Photo by Jayaprakash Joghee Bojan, 2017 National Geographic Nature Photographer of the Year
Photo by Jayaprakash Joghee Bojan, 2017 National Geographic Nature Photographer of the Year

National Geographic Announces Winners of the 2017 National Geographic Nature Photographer of the Year Contest

Selected from over 11,000 entries, a wildlife photo of an orangutan crossing a river in Indonesia’s Tanjung Puting National Park has been selected as the grand-prize winner of the 2017 National Geographic Nature Photographer of the Year contest. The photo, titled “Face to face in a river in Borneo,” was captured by Jayaprakash Joghee Bojan of Singapore. He has won $10,000 and will have his winning image published in an upcoming issue of National Geographic magazine and featured on the @NatGeo Instagram account.

Selected from over 11,000 entries, a wildlife photo of an orangutan crossing a river in Indonesia’s Tanjung Puting National Park has been selected as the grand-prize winner of the 2017 National Geographic Nature Photographer of the Yearcontest. The photo, titled “Face to face in a river in Borneo,” was captured by Jayaprakash Joghee Bojan of Singapore. He has won $10,000 and will have his winning image published in an upcoming issue of National Geographic magazine and featured on the @NatGeo Instagram account.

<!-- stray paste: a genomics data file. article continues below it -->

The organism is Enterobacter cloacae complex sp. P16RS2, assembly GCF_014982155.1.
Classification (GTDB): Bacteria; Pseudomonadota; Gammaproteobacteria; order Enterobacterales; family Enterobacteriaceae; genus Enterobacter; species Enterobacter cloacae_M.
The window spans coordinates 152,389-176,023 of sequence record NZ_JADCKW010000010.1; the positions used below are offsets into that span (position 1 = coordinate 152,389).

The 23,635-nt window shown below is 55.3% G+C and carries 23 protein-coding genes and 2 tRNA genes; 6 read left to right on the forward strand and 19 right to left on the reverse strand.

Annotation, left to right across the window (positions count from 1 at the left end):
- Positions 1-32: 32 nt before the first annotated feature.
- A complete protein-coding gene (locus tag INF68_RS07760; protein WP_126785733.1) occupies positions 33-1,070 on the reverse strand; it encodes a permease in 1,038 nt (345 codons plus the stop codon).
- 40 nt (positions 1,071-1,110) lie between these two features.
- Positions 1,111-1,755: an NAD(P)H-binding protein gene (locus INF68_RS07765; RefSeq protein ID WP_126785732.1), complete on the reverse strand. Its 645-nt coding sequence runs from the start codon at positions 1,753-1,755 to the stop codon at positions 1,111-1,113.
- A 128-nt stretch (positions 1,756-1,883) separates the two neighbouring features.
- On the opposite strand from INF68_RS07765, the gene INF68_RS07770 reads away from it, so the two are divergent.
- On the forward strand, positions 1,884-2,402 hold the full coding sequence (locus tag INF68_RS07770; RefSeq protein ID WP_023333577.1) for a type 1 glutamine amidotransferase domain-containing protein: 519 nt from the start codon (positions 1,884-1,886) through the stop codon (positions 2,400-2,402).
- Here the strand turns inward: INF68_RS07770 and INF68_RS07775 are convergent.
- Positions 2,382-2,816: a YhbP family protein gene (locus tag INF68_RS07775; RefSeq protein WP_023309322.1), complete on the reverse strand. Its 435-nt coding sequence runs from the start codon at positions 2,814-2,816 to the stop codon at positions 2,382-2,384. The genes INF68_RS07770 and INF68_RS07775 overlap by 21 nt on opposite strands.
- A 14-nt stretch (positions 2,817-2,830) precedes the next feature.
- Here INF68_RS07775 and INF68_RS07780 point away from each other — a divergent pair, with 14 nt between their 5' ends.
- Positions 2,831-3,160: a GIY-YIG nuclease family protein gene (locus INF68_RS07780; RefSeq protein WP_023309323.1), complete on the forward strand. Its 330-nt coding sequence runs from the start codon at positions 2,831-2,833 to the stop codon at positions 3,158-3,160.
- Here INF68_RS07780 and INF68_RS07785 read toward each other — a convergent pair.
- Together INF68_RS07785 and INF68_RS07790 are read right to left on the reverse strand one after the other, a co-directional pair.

Bojan took the winning photo after waiting patiently in the Sekoyner River in Tanjung Puting National Park in Borneo, Indonesia. After spending several days on a houseboat photographing orangutans in the park, Bojan learned of a location where a male orangutan had crossed the river –­ unusual behavior that he knew he had to capture. After waiting a day and night near the suspected location, a ranger spotted the orangutan the next morning at a spot a few minutes up the river. As they drew near, Bojan decided to get into the water so the boat did not scare the primate. About five feet deep in a river supposedly home to freshwater crocodiles, Bojan captured the photo when the orangutan peeked out from behind a tree to see if the photographer was still there.

On capturing the photo, Bojan said, “Honestly, sometimes you just go blind when things like this happen. You’re so caught up. You really don’t know what’s happening. You don’t feel the pain, you don’t feel the mosquito bites, you don’t feel the cold, because your mind is completely lost in what’s happening in front of you.”

Karim Iliya of Haiku, Hawaii, won first place in the Landscapes category for a photo from Hawai’i Volcanoes National Park; Jim Obester of Vancouver, Wash., won first place in the Underwater category for a photo of an anemone; and Todd Kennedy of New South Wales, Australia, won first place in the Aerials category for a photo of a rock pool in Sydney at high tide.

The judges for the contest were National Geographic magazine’s senior photo editor of natural history assignments, Kathy Moran, National Geographic photographer Anand Varma, and photographer Michaela Skovranova.

Contestants submitted photographs in four categories – Wildlife, Landscape, Aerials and Underwater – through National Geographic’s photography community, Your Shot. All of the winning photos, along with the honorable mentions, may be viewed at natgeo.com/photocontest.

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